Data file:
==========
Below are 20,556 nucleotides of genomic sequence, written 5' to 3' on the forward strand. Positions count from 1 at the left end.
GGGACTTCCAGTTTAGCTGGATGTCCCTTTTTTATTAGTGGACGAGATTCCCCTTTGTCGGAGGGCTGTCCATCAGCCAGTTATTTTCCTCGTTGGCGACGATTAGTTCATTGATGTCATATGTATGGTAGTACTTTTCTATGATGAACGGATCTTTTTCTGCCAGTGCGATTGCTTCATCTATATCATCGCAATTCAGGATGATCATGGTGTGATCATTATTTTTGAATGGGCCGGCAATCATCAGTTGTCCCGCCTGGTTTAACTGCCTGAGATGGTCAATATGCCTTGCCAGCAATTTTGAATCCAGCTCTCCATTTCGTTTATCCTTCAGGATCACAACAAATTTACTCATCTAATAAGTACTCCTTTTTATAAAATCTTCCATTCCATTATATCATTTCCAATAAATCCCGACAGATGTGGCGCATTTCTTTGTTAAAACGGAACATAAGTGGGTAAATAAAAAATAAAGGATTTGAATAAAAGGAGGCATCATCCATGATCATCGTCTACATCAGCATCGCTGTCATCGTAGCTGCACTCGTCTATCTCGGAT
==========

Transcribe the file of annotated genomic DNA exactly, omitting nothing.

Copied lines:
Below are 20,556 nucleotides of genomic sequence, written 5' to 3' on the forward strand. Positions count from 1 at the left end.
GGGACTTCCAGTTTAGCTGGATGTCCCTTTTTTATTAGTGGACGAGATTCCCCTTTGTCGGAGGGCTGTCCATCAGCCAGTTATTTTCCTCGTTGGCGACGATTAGTTCATTGATGTCATATGTATGGTAGTACTTTTCTATGATGAACGGATCTTTTTCTGCCAGTGCGATTGCTTCATCTATATCATCGCAATTCAGGATGATCATGGTGTGATCATTATTTTTGAATGGGCCGGCAATCATCAGTTGTCCCGCCTGGTTTAACTGCCTGAGATGGTCAATATGCCTTGCCAGCAATTTTGAATCCAGCTCTCCATTTCGTTTATCCTTCAGGATCACAACAAATTTACTCATCTAATAAGTACTCCTTTTTATAAAATCTTCCATTCCATTATATCATTTCCAATAAATCCCGACAGATGTGGCGCATTTCTTTGTTAAAACGGAACATAAGTGGGTAAATAAAAAATAAAGGATTTGAATAAAAGGAGGCATCATCCATGATCATCGTCTACATCAGCATCGCTGTCATCGTAGCTGCACTCGTCTATCTCGGAT